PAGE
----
Filipa Sá uses the variation in the level of university fees between England and Scotland over time to measure the effect of fees on university applications, course choice and attendance. She finds that applications decrease by about 1.6% for a £1,000 increase in fees and courses that lead to lower salaries and lower employment rates after graduation are more sensitive to changes in fees.
The cost of a degree is an important determinant of the decision to apply to university. In the UK, there have been significant changes in tuition fee policy in recent years, with substantial variation across countries. Before 1998, the cost of a university degree was entirely supported by the government. Since then, students in England have been asked to pay an increasingly larger share of the cost of higher education. In 2006, tuition fees in England went up from about £1,000 to £3,000 per year. In 2012, tuition fees tripled again to £9,000 per year, amidst intense student protests.
At the same time, tuition fees in Scotland moved in the opposite direction. In 2001, the Scottish government used its devolved powers and replaced upfront tuition fees of £1,000 per year with an endowment scheme, which required students to pay a lump sum of £2,000 after graduation. In 2007, the Scottish government went one step further and removed fees altogether.
This disparity in tuition fees across the two countries has had dramatic implications for student debt. The average amount of debt of an English graduate on entry into repayment (including both tuition and maintenance loans) has been increasing steadily over time and stood at just over £21,000 in 2015. This is about the same level as the average annual salary of an English graduate six months after graduation and is expected to rise even further once students who pay fees at £9,000 start repaying their loans in 2016. By contrast, the level of student debt in Scotland is much lower (at £9,440), because students do not have to pay fees and only borrow to cover maintenance costs.
In a recent article, I use variation in the level of fees over time and across UK countries to measure the effect of fees on university applications, course choice and attendance. I focus on two reforms: the replacement of upfront fees in Scotland with an endowment scheme in 2001 and the increase in fees in England in 2012. I find that applications decrease by about 1.6% for a £1,000 increase in fees. This implies that the recent increase in fees in England, which increased the cost of a degree from about £10,000 to over £24,000, would have reduced applications by approximately 22%.
Interestingly, not all courses are the same. Applications to courses that lead to lower salaries and lower employment rates after graduation are found to be more sensitive to changes in fees. In 2012, applications to STEM subjects, which offer better employment prospects (Table 1), fell by about 15%. This compares with a reduction of 27% for non-STEM subjects. It seems that students are responding strategically to the increase in fees by choosing courses that offer better employment opportunities.
Table 1: Average salaries and employment rates by subject for graduates in 2011/12
|Subject||Average salary (£)||Average employment rate (%)|
|Medicine and dentistry||28,988||92|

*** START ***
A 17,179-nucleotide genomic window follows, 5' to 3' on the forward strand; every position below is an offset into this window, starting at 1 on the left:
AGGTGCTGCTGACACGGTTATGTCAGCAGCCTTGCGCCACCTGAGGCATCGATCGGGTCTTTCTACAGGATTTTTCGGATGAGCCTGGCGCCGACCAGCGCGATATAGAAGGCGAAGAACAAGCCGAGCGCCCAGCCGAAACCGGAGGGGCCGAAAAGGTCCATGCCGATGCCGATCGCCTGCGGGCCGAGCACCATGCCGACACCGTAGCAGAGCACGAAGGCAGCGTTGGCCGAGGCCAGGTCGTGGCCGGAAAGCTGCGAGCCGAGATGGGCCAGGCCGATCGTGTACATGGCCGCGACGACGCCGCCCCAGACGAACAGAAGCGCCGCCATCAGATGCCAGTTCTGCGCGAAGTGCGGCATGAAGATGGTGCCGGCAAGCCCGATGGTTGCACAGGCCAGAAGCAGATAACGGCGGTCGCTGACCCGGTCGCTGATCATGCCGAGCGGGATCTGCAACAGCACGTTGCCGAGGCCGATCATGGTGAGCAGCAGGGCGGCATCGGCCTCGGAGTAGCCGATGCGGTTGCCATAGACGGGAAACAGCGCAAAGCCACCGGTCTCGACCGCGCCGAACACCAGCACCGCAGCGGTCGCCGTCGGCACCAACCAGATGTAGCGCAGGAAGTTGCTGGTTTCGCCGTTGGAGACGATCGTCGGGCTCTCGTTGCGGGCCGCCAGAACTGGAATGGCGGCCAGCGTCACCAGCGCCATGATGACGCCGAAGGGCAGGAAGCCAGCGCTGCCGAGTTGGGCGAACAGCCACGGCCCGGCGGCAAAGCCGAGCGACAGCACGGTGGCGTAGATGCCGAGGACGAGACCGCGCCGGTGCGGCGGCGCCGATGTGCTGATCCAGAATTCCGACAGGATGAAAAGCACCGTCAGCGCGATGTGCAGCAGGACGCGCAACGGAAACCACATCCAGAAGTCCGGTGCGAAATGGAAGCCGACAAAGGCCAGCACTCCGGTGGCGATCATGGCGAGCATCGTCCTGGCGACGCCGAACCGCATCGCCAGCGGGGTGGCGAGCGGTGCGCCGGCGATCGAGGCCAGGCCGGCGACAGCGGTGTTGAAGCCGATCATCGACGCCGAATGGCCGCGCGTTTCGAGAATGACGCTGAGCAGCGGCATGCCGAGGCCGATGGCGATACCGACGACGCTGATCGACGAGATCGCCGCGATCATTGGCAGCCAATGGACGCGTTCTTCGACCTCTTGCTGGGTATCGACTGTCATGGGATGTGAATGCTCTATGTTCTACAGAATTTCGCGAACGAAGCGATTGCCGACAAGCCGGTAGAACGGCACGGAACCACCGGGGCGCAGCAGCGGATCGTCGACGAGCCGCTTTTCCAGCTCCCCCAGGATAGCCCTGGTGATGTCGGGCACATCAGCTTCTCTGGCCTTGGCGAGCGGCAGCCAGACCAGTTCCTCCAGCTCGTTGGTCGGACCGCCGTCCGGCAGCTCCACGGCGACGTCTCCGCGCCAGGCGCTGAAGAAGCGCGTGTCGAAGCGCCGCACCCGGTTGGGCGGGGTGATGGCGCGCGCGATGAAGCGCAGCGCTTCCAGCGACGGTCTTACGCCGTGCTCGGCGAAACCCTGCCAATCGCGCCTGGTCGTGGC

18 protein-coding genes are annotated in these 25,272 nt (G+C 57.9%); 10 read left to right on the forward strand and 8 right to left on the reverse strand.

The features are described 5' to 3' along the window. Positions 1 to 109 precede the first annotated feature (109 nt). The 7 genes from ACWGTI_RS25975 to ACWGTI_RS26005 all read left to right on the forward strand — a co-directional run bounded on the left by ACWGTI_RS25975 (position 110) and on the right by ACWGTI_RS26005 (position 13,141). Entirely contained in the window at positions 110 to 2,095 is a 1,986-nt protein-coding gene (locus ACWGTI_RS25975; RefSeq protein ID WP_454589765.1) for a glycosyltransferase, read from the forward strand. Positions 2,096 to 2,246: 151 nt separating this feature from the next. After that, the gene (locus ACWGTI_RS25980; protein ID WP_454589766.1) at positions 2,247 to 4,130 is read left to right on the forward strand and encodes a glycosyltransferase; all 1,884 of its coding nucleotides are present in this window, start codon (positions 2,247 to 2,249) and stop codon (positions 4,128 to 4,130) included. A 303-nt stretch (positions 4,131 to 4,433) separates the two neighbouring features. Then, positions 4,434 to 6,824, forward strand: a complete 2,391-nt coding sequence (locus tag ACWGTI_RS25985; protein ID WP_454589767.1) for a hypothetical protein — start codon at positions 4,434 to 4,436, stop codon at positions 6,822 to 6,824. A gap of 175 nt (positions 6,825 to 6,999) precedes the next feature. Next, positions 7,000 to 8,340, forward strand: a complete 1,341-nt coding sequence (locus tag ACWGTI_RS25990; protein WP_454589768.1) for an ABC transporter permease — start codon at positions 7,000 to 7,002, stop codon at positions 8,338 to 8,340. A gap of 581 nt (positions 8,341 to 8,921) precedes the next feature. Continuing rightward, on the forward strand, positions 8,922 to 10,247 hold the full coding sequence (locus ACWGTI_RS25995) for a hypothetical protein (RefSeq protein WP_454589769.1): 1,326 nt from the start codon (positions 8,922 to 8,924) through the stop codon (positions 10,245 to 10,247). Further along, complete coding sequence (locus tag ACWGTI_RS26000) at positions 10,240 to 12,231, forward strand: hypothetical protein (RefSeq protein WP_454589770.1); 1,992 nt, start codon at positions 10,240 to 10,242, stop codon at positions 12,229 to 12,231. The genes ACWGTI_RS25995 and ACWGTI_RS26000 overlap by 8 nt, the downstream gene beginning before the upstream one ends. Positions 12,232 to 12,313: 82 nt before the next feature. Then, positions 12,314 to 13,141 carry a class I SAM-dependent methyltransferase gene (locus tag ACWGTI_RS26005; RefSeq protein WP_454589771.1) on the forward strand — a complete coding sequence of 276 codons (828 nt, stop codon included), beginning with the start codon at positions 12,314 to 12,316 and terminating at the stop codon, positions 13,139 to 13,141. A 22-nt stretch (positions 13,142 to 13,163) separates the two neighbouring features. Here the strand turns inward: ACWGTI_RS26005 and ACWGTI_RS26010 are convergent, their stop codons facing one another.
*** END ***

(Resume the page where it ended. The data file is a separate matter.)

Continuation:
|Engineering and technology||24,028||63|
|Mathematical and computer sciences||21,922||57|
|Architecture, building and planning||21,451||69|
|Subjects allied to medicine||20,728||66|
|Business and admin. studies||19,804||60|
|Veterinary science and agricultural and related studies||19,090||60|
|Historical and philosophical studies||17,323||40|
|Mass communications and documentation||16,581||55|
|Creative arts and design||16,051||48|
Source: HESA Destinations of Leavers of Higher Education survey.
Note: Average salaries calculated for workers age 20 to 30 in full-time paid employment (including self-employment) earning less than £60,000 per year six months after graduation. Employment rate is the share of the population of graduates in full-time paid employment six months after graduation.
To analyse whether students from disadvantaged backgrounds are especially hurt by higher fees, I look at the effect of the 2012 increase in fees on attendance. I find that the number of white first-year undergraduates decreased by 28%. The effect is smaller for minority ethnic groups and for students from local authorities with low rates of participation in higher education. This suggests that the provision of student loans and fair access agreements may be reducing credit constraints and inequality in access to higher education.
These results seem to suggest that policymakers should reduce tuition fees in order to increase the number of university graduates. Such a policy was one of the main pledges of the Labour party during the 2015 election campaign. Unfortunately, things are not so clear-cut. A reduction in tuition fees would mean that a larger share of the cost of higher education would have to be funded from general taxation. This could mean that a low-skilled worker would be asked to contribute towards the cost of a degree of a future hedge fund manager. The current situation is arguably more equitable as a large share of the cost is paid by those who benefit the most from a degree – the graduates themselves.
Filipa Sá is Senior Lecturer in Economics at King’s College.
(Featured image credit: UCL Occupation CC BY-SA 2.0)